Police on the scene where a child was pulled from the Ross River at Rossiter Park. Picture: Evan Morgan
Police on the scene where a child was pulled from the Ross River at Rossiter Park. Picture: Evan Morgan

Twin sisters likely fell into water before drowning death

A YOUNG girl who drowned in the Ross River was playing with her twin sister close to its banks when it's believed the pair fell in the water.

The Aitkenvale State School student had been in Rossiter Park with siblings and friends when tragedy struck, marking the third drowning death in the river this year.

Townsville Child Protection Investigation Unit officer-in-charge detective Senior Sergeant Dave Miles said it appeared the pair may have been playing too close to the edge of the river, and had possibly fallen, but investigations were ongoing.

"We now know at this stage that neither of those girls were apt at swimming and as a result, members of the public and family went into the water to assist them," Sen-Sgt Miles said.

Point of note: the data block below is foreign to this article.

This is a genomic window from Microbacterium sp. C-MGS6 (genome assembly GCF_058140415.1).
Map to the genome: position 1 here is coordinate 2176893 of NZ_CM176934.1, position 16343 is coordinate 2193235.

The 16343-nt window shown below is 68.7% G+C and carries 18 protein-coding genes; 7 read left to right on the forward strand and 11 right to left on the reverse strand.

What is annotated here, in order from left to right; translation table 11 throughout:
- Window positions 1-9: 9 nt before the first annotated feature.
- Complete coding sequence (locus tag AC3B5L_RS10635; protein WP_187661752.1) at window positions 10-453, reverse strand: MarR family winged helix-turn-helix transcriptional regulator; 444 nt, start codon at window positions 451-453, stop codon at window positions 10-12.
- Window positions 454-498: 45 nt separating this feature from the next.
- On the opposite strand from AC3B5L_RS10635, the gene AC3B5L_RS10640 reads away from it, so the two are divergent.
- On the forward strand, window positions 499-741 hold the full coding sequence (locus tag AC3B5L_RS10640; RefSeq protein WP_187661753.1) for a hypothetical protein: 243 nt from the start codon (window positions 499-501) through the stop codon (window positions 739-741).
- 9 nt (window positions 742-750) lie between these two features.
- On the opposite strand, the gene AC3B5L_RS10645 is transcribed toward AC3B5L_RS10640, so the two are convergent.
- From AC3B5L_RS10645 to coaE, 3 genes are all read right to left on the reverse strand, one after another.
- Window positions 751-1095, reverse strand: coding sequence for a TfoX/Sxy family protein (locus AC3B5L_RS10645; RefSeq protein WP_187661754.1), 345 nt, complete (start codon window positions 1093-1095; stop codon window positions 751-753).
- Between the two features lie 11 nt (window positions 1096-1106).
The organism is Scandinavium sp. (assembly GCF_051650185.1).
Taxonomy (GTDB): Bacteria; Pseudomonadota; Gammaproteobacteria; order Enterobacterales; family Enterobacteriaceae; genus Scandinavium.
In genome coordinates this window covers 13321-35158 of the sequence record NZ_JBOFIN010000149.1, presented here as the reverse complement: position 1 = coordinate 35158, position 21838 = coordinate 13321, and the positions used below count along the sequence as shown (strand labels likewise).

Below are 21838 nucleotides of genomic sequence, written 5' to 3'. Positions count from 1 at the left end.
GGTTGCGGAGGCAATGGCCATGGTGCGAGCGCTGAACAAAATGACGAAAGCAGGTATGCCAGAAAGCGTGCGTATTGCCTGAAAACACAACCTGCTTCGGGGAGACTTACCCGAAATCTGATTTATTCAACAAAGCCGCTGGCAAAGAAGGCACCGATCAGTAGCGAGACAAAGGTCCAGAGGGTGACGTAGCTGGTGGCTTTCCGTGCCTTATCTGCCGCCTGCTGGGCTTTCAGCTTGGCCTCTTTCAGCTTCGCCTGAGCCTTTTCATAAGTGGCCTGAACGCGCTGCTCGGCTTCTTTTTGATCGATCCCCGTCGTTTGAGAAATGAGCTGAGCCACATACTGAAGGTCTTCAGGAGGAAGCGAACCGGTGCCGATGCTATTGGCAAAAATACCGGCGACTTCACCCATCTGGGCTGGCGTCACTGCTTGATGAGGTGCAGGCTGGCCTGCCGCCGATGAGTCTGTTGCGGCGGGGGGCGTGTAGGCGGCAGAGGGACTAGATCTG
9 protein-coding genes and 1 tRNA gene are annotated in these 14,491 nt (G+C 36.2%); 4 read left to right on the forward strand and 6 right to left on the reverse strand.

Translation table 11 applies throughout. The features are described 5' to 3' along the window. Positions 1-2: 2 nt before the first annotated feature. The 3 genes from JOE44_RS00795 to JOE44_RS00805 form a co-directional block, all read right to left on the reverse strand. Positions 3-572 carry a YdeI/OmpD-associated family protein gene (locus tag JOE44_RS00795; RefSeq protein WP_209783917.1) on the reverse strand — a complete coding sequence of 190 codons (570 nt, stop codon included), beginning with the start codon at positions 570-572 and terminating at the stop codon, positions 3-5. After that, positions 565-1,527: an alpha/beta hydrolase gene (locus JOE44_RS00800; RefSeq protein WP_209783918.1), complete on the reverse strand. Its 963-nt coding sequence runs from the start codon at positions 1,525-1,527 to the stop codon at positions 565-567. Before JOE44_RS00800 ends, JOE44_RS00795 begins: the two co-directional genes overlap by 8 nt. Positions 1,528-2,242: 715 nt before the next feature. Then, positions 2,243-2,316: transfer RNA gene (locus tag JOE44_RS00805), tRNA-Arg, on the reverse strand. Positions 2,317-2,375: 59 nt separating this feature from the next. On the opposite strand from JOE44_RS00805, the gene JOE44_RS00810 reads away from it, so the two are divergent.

"One child was able to be removed from the water, sadly a second child went under the water and was unable to be located for approximately another 30 minutes."

The alarm was raised about a minute after the girl entered the water by a group of people who had been in the park.

The nine-year-old, of Congolese background, was pulled out of the water and rushed to hospital just before 5.30pm, but died shortly after.

"It's extremely tragic circumstances," Sen-Sgt Miles said. "We have a situation here where there are a large number of people present. There was nothing untoward happening, it was innocent play that's taken a tragic set of circumstances."

The girls, from Aitkenvale, were known to frequent the park.

The Townsville Bulletin has been told the family was well known in the Congolese community but had been in Townsville for less than a year.

Detectives are working to notify the girl's father, who does not live in Australia.

Older siblings were at the park with the young girl, but no adults. Sen-Sgt Miles ruled out any charges over the incident. He dismissed the need to erect signage or barriers along the Ross River to prevent any further deaths, amid a spate of drownings.

"The Ross River is used for a wide variety of recreational uses … it would be almost impossible to mitigate against every possibility of people going into the water," he said.